2. A New Kind of Music
3. The Early Years
4. Achieving Stardom
5. Lady Armstrong
6. Ambassador Satch
7. A True revolutionary
This 1989 DVD achieves the virtually impossible task of compressing
Louis Armstrong's career into about 86 minutes. Its excellence is
probably due at least partly to jazz expert Gary Giddins, who wrote
and co-directed the film.
The DVD covers the life of a man whose childhood in New Orleans was
marked by poverty and a period in a waifs' home - as well as facing
for most of his life the indignities of racism which was then sadly
common in the USA. He overcame these problems with determination and
an almost unflagging good humour.
The DVD traces how the 65 recordings that Louis Armstrong (alias
"Satchmo") made with his Hot Five and Hot Seven changed the face of
jazz, because he front-lined the individual soloist who, before that
time, had been part of an ensemble rather than a star in his own right.
He also had a virtually unmatched technical expertise and the ability
to take daring liberties with rhythm. "Louis was very strong on rhythm",
says All Stars' clarinettist Joe Muranyi. This is exemplified by his
extraordinary introduction to West End Blues, which is usefully
shown on screen in musical notation as we hear Armstrong play it.
The story is illustrated throughout by well-chosen film footage,
which is remarkably clear and fresh. The early film clips include
Louis singing and playing Ain't Misbehavin' - as he did to
great acclaim in the 1929 Broadway show Hot Choclates. Satchmo
even appears in a Betty Boop cartoon singing I'll be Glad When
You're Dead, You Rascal You. Other film includes a lovely duet
between Armstrong and Jack Teagarden on Rockin' Chair and a
friendly trumpet battle with Dizzy Gillespie. And film of him playing
Sunny Side of the Street with his All Stars proves his astonishing
We are reminded that Louis was almost as influential a singer as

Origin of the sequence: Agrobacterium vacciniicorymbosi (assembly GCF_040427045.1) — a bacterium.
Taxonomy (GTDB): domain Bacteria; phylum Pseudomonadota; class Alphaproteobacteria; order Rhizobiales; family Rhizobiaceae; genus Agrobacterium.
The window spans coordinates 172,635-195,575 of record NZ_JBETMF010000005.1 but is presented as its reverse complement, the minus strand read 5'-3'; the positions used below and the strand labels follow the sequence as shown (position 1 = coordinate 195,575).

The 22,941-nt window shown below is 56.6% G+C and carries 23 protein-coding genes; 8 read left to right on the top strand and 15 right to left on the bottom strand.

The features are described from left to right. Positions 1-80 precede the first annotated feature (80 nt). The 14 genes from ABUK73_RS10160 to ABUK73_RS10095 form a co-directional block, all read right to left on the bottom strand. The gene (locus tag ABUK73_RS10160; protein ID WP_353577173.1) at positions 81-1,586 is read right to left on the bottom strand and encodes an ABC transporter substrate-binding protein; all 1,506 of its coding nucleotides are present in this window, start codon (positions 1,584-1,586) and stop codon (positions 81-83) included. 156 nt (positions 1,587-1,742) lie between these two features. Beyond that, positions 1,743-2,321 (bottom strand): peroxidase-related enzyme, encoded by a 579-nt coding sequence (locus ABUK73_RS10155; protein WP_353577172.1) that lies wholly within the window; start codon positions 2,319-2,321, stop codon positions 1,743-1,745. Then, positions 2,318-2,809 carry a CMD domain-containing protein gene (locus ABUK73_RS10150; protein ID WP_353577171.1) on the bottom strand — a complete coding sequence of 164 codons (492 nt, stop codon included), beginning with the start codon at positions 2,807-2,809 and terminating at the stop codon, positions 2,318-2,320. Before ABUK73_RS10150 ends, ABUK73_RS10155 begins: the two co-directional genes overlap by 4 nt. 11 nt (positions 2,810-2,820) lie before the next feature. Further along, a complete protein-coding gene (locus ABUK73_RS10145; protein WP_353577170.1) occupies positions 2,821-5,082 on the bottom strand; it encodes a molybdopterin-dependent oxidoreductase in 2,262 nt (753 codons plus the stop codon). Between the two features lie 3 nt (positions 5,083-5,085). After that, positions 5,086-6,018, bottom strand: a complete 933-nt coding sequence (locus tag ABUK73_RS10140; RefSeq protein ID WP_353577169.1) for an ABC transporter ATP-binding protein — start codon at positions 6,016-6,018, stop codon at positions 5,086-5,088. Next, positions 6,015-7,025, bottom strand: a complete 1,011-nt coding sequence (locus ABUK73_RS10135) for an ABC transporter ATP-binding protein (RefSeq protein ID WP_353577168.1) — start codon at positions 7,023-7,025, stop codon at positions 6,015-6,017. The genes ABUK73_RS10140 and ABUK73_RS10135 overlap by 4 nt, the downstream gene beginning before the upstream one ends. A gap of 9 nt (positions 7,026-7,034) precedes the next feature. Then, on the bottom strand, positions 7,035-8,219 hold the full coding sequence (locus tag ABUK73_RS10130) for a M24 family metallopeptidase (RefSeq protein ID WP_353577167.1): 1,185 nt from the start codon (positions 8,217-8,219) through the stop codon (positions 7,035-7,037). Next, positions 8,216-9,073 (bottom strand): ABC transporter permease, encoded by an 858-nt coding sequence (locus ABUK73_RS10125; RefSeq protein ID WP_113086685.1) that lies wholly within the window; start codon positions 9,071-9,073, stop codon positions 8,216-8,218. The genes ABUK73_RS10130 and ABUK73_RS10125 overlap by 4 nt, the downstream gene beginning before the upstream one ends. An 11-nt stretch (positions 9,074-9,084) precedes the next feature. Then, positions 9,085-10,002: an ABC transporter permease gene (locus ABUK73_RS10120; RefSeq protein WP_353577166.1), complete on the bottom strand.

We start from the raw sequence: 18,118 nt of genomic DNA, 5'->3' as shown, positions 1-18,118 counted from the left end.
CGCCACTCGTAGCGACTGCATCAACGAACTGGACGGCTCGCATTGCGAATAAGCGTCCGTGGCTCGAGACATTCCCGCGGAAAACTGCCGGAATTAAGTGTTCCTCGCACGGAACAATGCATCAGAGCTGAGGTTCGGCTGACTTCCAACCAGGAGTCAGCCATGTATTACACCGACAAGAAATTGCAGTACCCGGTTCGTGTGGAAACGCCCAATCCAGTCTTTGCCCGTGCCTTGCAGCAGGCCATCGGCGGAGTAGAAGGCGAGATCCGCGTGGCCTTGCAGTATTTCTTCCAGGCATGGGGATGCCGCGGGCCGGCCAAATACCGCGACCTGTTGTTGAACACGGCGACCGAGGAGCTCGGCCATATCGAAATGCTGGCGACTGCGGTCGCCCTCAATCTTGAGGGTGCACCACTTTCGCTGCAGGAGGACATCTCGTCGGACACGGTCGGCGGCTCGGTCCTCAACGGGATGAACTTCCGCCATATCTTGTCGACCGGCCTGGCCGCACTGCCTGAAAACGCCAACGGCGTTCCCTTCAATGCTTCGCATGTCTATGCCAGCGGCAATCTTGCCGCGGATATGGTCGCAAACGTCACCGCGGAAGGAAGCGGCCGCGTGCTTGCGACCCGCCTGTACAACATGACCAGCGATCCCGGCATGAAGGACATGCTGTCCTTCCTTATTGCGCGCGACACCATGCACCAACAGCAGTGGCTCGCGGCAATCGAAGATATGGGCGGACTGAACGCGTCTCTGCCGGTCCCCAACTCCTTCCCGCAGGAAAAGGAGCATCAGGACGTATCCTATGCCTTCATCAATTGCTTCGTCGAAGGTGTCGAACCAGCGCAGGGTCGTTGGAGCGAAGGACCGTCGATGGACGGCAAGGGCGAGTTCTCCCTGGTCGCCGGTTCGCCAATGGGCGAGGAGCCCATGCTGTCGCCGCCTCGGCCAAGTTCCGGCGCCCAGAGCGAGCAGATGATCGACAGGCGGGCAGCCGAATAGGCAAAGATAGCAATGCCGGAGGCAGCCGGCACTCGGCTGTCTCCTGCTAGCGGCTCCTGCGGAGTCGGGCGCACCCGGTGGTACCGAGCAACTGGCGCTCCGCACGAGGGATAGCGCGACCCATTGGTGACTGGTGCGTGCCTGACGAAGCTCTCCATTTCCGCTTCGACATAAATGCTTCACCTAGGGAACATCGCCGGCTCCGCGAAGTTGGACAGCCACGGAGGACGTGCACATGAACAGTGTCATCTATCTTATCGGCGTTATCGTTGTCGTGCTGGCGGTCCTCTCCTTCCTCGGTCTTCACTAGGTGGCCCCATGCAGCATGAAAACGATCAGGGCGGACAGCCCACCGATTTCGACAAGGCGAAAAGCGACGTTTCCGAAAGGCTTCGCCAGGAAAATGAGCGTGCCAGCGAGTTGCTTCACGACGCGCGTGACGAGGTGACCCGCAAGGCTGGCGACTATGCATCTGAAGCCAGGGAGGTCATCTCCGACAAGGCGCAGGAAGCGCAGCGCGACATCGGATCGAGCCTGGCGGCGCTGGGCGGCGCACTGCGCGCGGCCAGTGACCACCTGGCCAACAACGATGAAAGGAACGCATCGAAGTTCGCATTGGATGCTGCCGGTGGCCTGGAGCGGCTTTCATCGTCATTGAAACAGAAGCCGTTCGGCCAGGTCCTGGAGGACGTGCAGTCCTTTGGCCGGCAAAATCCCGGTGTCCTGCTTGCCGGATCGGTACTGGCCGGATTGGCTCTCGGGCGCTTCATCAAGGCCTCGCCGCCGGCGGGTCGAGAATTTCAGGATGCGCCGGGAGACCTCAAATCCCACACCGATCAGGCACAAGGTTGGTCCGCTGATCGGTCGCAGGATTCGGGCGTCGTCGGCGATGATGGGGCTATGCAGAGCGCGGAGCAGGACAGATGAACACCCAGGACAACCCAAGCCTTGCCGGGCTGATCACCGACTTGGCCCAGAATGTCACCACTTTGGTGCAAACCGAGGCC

a trumpeter. He popularised scatting - wordless vocalising - which
"Doc" Cheatham noted was a New Orleans tradition. And Tony Bennett
points out the Armstrong influence on such singers as Billie Holiday.
Armstrong's singing, together with his trumpet-playing, made him a
much-loved star performer throughout the world, becoming known as
"Ambassador Satch". Of course, in his later years he reached even
wider audiences through such hits as Hello Dolly and What
a Wonderful World.
Perhaps the best service that this DVD achieves is to set the record
straight about the false accusations of "Uncle Tom" levelled at Satchmo
in the 1950s. First of all, he outspokenly criticised President Eisenhower
for allowing the continued segregation in Southern schools. Armstrong's
success as a performer alongside such white entertainers as Bing Crosby
aided the acceptance of African-Americans. Milt Gabler remembers that
Louis refused to enter New York clubs where he had earlier experienced
racial intolerance ("He didn't want to feel the hurt again"). Lester
Bowie says in the film that Louis was "a true revolutionary" because
he effected change not by marching in the streets but simply by being
his generous, affable self, and developing jazz music as an art form.
Some of the interviewees are difficult to hear, and subtitles would
have been useful for such speakers as the slurring saxophonist Dexter
Gordon. Apart from this, the DVD is exemplary in telling the story
of one of the greatest exponents of what Tony Bennett calls "America's